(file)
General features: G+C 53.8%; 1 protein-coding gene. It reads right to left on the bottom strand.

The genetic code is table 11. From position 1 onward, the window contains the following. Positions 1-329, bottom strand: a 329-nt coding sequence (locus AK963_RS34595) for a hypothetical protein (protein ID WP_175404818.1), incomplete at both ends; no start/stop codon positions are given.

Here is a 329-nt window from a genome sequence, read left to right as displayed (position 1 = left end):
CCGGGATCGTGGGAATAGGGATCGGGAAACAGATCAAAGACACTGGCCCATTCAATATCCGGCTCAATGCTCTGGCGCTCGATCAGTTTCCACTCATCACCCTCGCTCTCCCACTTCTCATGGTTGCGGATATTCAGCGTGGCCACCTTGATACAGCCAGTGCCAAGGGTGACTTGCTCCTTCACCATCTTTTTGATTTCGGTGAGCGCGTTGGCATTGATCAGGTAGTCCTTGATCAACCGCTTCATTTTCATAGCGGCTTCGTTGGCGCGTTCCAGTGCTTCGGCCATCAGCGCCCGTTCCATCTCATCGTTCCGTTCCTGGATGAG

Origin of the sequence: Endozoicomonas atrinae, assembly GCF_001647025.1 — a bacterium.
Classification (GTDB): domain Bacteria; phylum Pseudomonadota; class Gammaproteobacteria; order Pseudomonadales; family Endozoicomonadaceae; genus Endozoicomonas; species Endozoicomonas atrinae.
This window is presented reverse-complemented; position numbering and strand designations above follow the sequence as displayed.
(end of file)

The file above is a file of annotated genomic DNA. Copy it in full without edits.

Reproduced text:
General features: G+C 53.8%; 1 protein-coding gene. It reads right to left on the bottom strand.

The genetic code is table 11. From position 1 onward, the window contains the following. Positions 1-329, bottom strand: a 329-nt coding sequence (locus AK963_RS34595) for a hypothetical protein (protein ID WP_175404818.1), incomplete at both ends; no start/stop codon positions are given.

Here is a 329-nt window from a genome sequence, read left to right as displayed (position 1 = left end):
CCGGGATCGTGGGAATAGGGATCGGGAAACAGATCAAAGACACTGGCCCATTCAATATCCGGCTCAATGCTCTGGCGCTCGATCAGTTTCCACTCATCACCCTCGCTCTCCCACTTCTCATGGTTGCGGATATTCAGCGTGGCCACCTTGATACAGCCAGTGCCAAGGGTGACTTGCTCCTTCACCATCTTTTTGATTTCGGTGAGCGCGTTGGCATTGATCAGGTAGTCCTTGATCAACCGCTTCATTTTCATAGCGGCTTCGTTGGCGCGTTCCAGTGCTTCGGCCATCAGCGCCCGTTCCATCTCATCGTTCCGTTCCTGGATGAG

Origin of the sequence: Endozoicomonas atrinae, assembly GCF_001647025.1 — a bacterium.
Classification (GTDB): domain Bacteria; phylum Pseudomonadota; class Gammaproteobacteria; order Pseudomonadales; family Endozoicomonadaceae; genus Endozoicomonas; species Endozoicomonas atrinae.
This window is presented reverse-complemented; position numbering and strand designations above follow the sequence as displayed.